CONCEPT: It's a Dessert party featuring sweets by different caterers. The players are waiters, each representing a company. Everyone gets a handful of tasty Dessert cards, to be offered to the finicky Guests in attendance at the party. Each Dessert card is marked with one or more icons for various dessert types, while the Guest cards indicate which types of Dessert that person finds appealing. Naturally, people have different tastes, and some party-goers will turn up their noses at Desserts which include ingredients they dislike. Also, most everyone has a favorite Dessert, and you get a bigger tip when you give the customer exactly what they like best. When no more guests can be satisfied, the party ends, and whoever has served the most Desserts to the most Guests wins!
SETUP: Shuffle the Dessert deck and deal 5 cards to each player. Shuffle the Guest deck, deal out 5 cards, and place them face up in the center of the table.
PLAYING: On your turn, you play as many of your Dessert cards as is necessary, to satisfy as many Guests as possible (though you may elect not to satisfy some guests for strategic reasons). Sometimes a Guest can be satisfied with just one Dessert card, but in other cases, it may take as many as 3 cards to fulfill a Guest's desires. A Guest who dislikes something cannot be given any cards that bear the undesired icon. Your turn ends immediately if you satisfy a guest with their favorite Dessert. When you're done, you draw back up to 5 cards (from either the draw pile or the discard pile) and play passes to the next person.
CLAIMING A GUEST: Whenever you play the necessary combination of Desserts required to satisfy a particular Guest, the Dessert cards you play are collected into your own local Foods Eaten pile, face up. The Guest card is placed separately in front of you, face up and pointing away from you, so that others in the game can most easily see what flavors your Guests find favorable.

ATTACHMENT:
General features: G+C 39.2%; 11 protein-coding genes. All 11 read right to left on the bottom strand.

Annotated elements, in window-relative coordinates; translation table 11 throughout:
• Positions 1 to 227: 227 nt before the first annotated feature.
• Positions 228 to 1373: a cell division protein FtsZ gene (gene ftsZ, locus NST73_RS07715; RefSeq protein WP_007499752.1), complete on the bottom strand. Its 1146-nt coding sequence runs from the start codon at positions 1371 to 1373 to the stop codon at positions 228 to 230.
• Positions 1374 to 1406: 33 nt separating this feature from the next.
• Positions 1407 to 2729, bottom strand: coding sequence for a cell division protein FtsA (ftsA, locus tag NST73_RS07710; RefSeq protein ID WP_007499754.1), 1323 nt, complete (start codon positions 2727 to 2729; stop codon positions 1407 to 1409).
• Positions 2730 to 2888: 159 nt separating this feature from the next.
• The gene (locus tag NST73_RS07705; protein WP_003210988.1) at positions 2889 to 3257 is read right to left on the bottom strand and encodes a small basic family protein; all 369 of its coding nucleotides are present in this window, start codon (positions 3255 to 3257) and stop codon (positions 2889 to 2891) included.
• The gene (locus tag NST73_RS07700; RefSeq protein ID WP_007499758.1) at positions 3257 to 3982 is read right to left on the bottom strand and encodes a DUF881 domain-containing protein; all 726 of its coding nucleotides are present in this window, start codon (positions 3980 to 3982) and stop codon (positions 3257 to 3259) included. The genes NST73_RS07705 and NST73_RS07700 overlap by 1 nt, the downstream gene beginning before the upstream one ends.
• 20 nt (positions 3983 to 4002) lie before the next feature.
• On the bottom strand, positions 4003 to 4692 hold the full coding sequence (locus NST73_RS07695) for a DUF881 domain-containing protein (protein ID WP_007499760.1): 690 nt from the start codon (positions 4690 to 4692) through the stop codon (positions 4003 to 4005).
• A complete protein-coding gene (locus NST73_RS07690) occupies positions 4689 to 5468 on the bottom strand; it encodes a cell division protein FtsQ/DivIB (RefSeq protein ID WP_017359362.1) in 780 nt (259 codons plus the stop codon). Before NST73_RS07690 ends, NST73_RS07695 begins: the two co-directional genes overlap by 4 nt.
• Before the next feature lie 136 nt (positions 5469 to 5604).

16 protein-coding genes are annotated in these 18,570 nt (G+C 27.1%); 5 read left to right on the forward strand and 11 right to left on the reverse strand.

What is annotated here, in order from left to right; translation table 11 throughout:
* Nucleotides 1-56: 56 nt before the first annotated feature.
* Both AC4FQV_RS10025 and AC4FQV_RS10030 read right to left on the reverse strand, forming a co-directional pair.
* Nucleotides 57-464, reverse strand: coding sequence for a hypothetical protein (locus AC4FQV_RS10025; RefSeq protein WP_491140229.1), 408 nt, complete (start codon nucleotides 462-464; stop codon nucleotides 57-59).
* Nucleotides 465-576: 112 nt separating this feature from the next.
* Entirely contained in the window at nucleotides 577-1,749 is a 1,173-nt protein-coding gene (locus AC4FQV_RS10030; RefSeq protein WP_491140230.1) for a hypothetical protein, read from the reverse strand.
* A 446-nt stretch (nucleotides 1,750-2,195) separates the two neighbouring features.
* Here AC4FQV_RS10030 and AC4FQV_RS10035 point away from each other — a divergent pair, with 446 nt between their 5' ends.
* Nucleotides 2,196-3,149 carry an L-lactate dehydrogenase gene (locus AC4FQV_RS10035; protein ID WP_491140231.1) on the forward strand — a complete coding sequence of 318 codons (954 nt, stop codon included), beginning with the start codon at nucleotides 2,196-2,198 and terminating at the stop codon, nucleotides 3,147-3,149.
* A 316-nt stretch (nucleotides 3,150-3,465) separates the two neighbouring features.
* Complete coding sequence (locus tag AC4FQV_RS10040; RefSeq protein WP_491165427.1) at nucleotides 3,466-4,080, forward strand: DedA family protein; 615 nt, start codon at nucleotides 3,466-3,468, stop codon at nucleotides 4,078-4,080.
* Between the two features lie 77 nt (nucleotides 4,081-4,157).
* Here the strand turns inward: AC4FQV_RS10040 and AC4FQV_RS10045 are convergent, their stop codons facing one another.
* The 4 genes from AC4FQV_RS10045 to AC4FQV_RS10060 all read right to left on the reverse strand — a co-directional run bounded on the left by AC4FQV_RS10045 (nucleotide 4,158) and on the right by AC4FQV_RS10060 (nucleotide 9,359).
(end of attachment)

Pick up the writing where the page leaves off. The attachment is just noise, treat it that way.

NEW ARRIVALS: In between each player's turn, new Guest cards are turned up as needed to replace those in the center that were claimed by the previous player, so that there are always 5 Guests in the middle at the start of a player's turn.
STEALING A GUEST: At first, all available Guests will be in the center of the table, but after they get Dessert, they'll hang around in front of the last player who fed them until someone else lures them away. You are welcome to offer your Desserts to any Guest (other than those that are in front of you) but if you claim a Guest that someone else has already satisfied, you must also compensate the waiter whose customer you are stealing. This is done by giving the player you steal from an extra Dessert card, of your choice, from your hand into theirs. (If you don't have an extra Dessert available to offer as a bribe, you cannot steal a Guest.)
PLAYING FAVORITES: Everyone at the party (except Nature
Girl) has a Favorite Dessert. (Two of the Guests have two Favorites.)
The Guest cards indicate which Dessert(s) are their Favorites,
but you should also be aware that all cards with 3 symbols are
the Favorite of someone. When you give a Guest his Favorite,
you get double points for that Guest. Having been satisfied completely
by their Favorite, that guest wants nothing else and leaves the